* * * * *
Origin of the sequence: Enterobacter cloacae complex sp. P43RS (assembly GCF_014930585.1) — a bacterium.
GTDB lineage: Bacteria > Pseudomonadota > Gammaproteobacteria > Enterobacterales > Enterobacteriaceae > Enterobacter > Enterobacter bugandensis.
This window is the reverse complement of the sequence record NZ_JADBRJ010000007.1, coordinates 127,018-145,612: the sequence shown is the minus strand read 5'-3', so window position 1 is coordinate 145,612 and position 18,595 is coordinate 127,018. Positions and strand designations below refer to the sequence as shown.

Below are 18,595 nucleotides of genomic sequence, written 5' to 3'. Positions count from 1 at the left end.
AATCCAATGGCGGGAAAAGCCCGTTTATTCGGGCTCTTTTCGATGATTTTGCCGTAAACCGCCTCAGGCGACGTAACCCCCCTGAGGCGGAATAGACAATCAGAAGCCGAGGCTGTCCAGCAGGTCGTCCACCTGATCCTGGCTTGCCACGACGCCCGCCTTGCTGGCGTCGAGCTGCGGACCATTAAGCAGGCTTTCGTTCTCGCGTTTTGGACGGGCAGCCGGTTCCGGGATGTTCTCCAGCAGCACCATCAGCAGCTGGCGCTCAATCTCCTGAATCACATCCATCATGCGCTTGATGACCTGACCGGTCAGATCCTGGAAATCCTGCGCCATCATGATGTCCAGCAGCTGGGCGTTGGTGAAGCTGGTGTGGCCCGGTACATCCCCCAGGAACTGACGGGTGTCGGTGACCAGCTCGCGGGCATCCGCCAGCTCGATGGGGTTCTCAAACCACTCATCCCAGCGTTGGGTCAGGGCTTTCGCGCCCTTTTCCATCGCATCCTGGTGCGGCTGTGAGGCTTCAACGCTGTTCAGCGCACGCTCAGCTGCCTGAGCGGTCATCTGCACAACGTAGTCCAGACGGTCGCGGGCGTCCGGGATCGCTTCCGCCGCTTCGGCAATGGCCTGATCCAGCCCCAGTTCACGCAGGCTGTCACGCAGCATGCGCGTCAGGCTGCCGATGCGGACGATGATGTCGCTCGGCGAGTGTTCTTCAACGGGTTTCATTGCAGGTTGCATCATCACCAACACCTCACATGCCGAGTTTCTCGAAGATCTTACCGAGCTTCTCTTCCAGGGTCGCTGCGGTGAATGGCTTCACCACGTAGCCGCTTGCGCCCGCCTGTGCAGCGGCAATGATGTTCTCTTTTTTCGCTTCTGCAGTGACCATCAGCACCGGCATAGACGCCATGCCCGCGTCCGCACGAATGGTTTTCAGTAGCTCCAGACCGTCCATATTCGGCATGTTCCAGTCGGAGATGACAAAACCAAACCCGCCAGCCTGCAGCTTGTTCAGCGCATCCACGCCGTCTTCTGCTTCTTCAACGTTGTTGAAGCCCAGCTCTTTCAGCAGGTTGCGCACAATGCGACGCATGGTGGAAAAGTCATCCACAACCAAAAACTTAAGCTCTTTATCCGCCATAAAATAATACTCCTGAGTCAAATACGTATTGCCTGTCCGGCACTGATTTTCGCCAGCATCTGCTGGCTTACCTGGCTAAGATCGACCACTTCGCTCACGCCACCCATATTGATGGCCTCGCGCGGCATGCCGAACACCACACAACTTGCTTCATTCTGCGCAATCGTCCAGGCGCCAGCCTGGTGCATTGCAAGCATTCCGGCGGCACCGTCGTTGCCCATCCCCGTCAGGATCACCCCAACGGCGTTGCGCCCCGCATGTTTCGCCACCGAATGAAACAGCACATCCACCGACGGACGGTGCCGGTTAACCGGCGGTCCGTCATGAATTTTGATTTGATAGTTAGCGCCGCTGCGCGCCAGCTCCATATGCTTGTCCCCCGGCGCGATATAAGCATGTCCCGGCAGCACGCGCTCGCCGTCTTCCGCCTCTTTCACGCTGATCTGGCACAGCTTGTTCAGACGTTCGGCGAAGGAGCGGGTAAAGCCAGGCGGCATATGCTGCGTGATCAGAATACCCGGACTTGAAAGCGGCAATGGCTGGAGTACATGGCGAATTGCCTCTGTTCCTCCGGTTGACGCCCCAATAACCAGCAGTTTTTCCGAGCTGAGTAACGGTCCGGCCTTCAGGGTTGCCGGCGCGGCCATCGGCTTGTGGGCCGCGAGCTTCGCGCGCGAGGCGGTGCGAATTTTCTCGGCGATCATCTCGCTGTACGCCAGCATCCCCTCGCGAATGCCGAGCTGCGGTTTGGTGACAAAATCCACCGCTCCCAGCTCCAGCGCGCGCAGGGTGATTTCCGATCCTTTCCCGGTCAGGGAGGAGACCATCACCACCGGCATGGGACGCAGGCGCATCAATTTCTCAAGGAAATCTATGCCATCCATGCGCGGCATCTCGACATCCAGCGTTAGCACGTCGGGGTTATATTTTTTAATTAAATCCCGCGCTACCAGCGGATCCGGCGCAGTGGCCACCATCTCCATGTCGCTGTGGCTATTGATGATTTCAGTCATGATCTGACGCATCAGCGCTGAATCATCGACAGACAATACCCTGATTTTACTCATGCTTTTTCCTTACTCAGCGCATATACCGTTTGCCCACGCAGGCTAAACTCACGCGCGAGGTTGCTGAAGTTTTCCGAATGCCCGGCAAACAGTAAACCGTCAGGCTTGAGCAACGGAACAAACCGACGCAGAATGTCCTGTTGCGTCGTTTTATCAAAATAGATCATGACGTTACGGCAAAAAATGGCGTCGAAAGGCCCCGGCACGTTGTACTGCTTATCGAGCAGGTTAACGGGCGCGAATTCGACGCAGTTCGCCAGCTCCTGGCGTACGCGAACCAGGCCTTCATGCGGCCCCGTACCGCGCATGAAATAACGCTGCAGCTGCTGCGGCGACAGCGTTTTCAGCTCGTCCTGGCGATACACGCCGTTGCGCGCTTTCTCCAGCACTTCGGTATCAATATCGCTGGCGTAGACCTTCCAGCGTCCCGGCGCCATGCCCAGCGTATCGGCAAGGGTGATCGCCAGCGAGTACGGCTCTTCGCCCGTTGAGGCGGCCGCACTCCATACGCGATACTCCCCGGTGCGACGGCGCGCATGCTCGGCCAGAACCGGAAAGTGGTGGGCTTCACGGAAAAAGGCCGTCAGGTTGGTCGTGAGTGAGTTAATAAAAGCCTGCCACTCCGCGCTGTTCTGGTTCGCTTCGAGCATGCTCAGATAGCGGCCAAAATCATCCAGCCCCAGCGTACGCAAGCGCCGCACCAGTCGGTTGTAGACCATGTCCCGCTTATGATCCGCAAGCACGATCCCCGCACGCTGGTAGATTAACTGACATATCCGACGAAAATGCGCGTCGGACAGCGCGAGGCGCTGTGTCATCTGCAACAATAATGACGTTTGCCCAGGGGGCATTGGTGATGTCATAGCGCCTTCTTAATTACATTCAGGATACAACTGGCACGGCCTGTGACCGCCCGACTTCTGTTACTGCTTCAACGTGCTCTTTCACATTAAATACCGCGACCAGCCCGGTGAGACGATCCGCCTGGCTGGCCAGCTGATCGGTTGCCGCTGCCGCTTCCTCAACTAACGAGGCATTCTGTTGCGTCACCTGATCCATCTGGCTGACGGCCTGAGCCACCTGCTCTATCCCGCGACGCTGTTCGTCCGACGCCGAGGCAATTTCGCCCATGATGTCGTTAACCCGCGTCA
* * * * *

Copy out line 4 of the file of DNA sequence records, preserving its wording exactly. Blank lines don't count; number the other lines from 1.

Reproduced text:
Below are 18,595 nucleotides of genomic sequence, written 5' to 3'. Positions count from 1 at the left end.